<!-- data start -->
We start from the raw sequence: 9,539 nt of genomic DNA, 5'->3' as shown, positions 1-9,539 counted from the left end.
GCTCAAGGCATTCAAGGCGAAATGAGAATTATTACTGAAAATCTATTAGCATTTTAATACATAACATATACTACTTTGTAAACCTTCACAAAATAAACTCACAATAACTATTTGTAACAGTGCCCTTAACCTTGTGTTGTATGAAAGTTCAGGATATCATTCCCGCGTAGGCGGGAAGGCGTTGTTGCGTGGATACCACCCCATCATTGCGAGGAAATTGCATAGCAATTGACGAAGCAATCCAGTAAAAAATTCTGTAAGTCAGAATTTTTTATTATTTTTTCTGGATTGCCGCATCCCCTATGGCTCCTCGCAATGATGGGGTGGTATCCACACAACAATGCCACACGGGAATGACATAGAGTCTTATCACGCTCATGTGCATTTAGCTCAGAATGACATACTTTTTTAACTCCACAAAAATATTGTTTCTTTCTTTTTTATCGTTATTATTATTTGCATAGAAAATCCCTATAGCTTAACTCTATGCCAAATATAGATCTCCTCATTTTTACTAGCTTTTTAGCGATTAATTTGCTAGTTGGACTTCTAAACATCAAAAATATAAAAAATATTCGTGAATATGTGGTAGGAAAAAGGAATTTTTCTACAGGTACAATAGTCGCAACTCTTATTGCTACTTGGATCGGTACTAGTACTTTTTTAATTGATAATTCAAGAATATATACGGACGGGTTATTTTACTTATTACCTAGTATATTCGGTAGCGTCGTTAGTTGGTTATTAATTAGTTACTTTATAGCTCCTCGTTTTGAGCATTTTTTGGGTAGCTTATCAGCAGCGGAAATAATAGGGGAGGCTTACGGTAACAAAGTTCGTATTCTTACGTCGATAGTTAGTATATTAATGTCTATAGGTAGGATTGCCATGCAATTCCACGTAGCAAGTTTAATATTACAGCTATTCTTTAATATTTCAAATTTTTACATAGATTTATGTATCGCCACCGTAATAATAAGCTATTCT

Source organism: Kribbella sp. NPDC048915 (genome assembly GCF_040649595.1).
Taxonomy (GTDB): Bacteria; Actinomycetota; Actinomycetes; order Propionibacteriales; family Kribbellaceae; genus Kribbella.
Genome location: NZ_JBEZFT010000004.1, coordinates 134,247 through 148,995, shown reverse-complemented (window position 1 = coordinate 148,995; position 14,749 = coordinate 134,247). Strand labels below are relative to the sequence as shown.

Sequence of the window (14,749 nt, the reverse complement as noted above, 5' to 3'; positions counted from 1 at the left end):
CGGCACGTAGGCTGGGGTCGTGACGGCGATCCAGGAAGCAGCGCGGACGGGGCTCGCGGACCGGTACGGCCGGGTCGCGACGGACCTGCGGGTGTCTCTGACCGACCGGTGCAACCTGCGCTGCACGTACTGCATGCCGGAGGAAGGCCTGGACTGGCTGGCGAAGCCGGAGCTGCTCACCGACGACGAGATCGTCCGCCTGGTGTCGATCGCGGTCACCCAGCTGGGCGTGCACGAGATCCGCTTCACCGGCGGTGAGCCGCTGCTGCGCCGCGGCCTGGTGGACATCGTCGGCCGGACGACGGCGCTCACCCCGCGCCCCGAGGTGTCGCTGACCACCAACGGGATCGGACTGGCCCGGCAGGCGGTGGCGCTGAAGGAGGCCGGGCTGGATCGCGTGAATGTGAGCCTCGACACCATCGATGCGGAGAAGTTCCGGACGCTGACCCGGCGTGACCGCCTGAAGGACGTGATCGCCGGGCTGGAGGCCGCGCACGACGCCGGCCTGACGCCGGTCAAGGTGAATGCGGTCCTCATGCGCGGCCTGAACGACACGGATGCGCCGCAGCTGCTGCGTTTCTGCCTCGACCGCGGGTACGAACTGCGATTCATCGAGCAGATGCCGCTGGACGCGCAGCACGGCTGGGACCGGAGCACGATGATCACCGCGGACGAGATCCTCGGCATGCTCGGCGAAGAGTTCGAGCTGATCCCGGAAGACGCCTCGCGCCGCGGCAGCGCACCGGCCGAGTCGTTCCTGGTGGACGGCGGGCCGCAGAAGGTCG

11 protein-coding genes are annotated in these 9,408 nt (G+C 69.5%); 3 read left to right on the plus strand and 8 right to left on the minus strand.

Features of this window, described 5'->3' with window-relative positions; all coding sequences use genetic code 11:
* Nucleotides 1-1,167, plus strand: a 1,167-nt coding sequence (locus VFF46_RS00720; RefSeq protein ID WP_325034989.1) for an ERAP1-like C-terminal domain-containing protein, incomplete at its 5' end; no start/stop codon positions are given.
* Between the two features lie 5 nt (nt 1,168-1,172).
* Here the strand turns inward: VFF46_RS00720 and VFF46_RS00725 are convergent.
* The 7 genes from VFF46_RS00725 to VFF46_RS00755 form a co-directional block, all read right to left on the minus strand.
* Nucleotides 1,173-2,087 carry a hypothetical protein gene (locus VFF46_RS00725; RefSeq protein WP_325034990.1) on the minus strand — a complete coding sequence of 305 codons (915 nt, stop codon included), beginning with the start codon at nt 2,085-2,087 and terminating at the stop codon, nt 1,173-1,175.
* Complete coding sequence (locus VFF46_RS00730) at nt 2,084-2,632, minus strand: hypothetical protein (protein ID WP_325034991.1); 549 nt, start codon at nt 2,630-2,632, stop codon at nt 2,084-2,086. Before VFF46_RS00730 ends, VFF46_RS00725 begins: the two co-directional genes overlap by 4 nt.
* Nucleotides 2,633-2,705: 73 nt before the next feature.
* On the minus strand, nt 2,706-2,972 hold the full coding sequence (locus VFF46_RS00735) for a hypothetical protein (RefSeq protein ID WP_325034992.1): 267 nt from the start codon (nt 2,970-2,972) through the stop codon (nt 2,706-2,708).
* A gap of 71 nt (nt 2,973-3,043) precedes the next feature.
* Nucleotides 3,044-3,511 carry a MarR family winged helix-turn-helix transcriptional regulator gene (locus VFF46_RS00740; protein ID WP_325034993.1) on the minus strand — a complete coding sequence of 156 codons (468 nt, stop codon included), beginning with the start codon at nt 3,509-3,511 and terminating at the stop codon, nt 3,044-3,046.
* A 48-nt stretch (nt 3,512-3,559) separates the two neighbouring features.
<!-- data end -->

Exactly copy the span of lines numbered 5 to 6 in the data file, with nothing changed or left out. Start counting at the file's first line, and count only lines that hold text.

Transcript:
Genome location: NZ_JBEZFT010000004.1, coordinates 134,247 through 148,995, shown reverse-complemented (window position 1 = coordinate 148,995; position 14,749 = coordinate 134,247). Strand labels below are relative to the sequence as shown.

Sequence of the window (14,749 nt, the reverse complement as noted above, 5' to 3'; positions counted from 1 at the left end):